In the previous tutorial we learned how to delay time using the
wait for statement. We also learned about the process loop. We now know that if we let it, the process “thread” will loop within the process forever.
But what if we want to do something just once at the beginning of the process? And then loop over some other code at the end? The simplest kind of loop in VHDL can be created by using the
This blog post is part of the Basic VHDL Tutorials series.
The syntax for the simple loop is:
loop end loop;
Such a loop will continue indefinitely, or until an
exit; is encountered. The
exit statement can be used for breaking out of any loop.
This video tutorial teaches you how to create a simple loop, and how to break out of it:
The final code we created in this tutorial:
entity T03_LoopTb is end entity; architecture sim of T03_LoopTb is begin process is begin report "Hello!"; loop report "Peekaboo!"; exit; end loop; report "Goodbye!"; wait; end process; end architecture;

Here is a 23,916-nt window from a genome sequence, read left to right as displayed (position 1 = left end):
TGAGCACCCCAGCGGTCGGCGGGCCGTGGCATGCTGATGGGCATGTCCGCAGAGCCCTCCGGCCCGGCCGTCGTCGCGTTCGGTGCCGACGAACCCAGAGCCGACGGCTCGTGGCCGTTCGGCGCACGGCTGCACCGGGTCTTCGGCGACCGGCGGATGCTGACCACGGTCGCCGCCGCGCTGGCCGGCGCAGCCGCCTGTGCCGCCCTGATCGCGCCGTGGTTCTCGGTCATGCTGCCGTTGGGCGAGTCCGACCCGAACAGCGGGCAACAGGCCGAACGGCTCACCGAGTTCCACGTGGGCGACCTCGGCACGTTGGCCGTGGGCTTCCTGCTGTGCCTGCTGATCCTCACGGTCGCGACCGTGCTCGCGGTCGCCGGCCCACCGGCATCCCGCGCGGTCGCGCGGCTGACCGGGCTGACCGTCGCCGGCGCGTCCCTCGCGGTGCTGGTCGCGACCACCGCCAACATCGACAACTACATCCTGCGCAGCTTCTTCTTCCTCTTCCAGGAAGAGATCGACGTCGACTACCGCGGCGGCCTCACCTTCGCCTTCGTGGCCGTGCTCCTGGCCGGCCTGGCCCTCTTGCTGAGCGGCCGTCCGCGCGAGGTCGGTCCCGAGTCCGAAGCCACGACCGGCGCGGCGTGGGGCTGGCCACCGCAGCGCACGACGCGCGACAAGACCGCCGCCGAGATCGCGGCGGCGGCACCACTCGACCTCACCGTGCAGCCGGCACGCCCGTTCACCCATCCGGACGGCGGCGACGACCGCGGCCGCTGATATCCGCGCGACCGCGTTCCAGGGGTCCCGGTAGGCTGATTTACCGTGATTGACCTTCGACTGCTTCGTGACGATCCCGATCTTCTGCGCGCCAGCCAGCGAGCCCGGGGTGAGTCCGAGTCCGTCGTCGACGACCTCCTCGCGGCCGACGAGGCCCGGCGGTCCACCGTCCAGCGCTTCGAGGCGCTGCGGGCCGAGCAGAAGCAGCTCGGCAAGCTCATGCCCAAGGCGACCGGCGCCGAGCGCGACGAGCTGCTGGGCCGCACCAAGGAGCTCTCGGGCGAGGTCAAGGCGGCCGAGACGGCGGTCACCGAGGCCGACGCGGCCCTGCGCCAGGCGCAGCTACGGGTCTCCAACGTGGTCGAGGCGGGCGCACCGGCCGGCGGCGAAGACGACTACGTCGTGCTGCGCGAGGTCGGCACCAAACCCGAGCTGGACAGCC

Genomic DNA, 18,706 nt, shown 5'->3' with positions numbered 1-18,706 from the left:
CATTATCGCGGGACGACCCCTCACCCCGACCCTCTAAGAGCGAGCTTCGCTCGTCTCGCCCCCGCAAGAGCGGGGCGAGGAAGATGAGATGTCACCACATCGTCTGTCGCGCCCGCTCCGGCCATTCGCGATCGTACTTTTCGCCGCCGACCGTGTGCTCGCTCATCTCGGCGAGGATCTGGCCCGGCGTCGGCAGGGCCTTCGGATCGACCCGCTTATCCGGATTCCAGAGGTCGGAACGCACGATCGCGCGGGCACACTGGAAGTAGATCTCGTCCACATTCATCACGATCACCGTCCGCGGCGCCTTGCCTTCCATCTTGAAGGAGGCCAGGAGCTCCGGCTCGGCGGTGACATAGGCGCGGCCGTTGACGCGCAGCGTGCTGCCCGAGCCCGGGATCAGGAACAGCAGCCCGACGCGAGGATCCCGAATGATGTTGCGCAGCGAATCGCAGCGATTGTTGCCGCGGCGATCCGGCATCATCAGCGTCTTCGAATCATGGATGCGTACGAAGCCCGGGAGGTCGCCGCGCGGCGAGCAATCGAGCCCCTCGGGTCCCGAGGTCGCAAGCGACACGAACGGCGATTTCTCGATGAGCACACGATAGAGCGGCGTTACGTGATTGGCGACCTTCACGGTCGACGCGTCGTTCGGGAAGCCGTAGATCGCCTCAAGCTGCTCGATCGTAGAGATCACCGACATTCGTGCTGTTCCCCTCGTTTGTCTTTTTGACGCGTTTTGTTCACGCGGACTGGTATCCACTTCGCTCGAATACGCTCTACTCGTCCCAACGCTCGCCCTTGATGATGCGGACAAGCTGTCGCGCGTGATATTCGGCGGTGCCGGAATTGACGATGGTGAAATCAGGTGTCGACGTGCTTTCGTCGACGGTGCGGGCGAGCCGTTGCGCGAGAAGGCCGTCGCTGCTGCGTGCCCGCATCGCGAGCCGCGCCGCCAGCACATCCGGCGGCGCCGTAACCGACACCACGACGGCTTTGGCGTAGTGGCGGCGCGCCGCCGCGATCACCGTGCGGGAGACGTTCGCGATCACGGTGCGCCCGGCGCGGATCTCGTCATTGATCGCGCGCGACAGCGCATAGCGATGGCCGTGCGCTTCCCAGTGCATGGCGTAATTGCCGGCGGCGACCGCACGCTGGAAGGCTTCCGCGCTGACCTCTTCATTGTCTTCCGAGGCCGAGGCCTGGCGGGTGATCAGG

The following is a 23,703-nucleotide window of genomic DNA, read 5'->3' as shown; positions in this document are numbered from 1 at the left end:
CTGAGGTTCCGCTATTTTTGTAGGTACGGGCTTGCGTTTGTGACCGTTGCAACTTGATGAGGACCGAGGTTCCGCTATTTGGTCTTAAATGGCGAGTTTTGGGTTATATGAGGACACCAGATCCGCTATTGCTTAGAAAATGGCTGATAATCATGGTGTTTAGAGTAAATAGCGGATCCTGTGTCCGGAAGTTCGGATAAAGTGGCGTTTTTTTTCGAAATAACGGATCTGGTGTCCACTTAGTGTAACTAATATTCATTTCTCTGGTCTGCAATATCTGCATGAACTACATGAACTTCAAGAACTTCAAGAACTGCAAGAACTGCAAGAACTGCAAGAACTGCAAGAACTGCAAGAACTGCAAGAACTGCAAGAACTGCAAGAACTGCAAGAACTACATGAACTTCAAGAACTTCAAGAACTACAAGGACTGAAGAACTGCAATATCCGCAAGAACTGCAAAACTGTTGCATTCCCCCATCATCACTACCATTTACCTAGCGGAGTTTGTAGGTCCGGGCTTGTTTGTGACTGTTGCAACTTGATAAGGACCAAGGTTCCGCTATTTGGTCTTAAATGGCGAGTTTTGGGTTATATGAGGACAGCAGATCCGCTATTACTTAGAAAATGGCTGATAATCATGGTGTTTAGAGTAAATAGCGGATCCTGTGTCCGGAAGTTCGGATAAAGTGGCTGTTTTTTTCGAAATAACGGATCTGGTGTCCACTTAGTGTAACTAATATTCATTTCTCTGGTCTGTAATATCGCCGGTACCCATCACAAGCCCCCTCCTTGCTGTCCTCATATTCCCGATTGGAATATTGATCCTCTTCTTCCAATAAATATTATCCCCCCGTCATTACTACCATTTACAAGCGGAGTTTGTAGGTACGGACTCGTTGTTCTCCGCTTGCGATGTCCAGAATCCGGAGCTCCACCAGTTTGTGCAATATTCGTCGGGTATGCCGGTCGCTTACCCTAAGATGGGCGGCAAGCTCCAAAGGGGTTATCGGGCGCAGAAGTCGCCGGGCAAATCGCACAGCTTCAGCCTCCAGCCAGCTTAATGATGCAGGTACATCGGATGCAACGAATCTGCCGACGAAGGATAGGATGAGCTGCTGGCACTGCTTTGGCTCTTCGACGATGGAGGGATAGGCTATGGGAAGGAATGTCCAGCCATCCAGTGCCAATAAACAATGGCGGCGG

The output to the simulator console when we pressed the run button in ModelSim:
VSIM 2> run # ** Note: Hello! # Time: 0 ns Iteration: 0 Instance: /t03_looptb # ** Note: Peekaboo! # Time: 0 ns Iteration: 0 Instance: /t03_looptb # ** Note: Goodbye! # Time: 0 ns Iteration: 0 Instance: /t03_looptb
When running the final code in the simulator we saw that the first “Hello!” was printed to the ModelSim console. Then, the “Peekaboo!” between the
end loop; was printed. On the next line the program hit the
exit; statement, causing the program to break out of the loop. Finally, “Goodbye!” was printed. After this nothing more happens because the program is paused forever on the
We can see from the timestamps of the printouts that everything happened at 0 ns simulation time. As we learned from the previous tutorial, everything other than
wait statements consume zero time.
loopstatement implements an infinite loop
exitstatement will break out of any loop